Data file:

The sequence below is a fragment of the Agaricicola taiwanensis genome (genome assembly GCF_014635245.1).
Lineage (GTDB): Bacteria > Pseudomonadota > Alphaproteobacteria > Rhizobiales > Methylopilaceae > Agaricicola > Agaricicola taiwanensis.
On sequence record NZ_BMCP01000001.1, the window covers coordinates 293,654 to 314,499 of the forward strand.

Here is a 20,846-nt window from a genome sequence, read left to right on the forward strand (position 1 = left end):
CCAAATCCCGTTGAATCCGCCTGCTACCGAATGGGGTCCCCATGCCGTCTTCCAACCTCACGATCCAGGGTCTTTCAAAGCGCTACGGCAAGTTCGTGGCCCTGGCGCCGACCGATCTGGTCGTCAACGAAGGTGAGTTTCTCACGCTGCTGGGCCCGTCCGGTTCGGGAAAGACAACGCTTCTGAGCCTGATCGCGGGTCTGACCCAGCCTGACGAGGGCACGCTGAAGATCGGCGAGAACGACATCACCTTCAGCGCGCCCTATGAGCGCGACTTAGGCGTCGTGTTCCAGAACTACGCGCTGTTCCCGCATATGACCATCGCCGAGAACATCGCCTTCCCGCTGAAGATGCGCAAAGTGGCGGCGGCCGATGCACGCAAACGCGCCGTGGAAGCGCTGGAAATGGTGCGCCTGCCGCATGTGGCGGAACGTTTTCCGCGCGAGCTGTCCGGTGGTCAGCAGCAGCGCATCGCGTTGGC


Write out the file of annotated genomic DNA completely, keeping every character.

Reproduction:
The sequence below is a fragment of the Agaricicola taiwanensis genome (genome assembly GCF_014635245.1).
Lineage (GTDB): Bacteria > Pseudomonadota > Alphaproteobacteria > Rhizobiales > Methylopilaceae > Agaricicola > Agaricicola taiwanensis.
On sequence record NZ_BMCP01000001.1, the window covers coordinates 293,654 to 314,499 of the forward strand.

Here is a 20,846-nt window from a genome sequence, read left to right on the forward strand (position 1 = left end):
CCAAATCCCGTTGAATCCGCCTGCTACCGAATGGGGTCCCCATGCCGTCTTCCAACCTCACGATCCAGGGTCTTTCAAAGCGCTACGGCAAGTTCGTGGCCCTGGCGCCGACCGATCTGGTCGTCAACGAAGGTGAGTTTCTCACGCTGCTGGGCCCGTCCGGTTCGGGAAAGACAACGCTTCTGAGCCTGATCGCGGGTCTGACCCAGCCTGACGAGGGCACGCTGAAGATCGGCGAGAACGACATCACCTTCAGCGCGCCCTATGAGCGCGACTTAGGCGTCGTGTTCCAGAACTACGCGCTGTTCCCGCATATGACCATCGCCGAGAACATCGCCTTCCCGCTGAAGATGCGCAAAGTGGCGGCGGCCGATGCACGCAAACGCGCCGTGGAAGCGCTGGAAATGGTGCGCCTGCCGCATGTGGCGGAACGTTTTCCGCGCGAGCTGTCCGGTGGTCAGCAGCAGCGCATCGCGTTGGC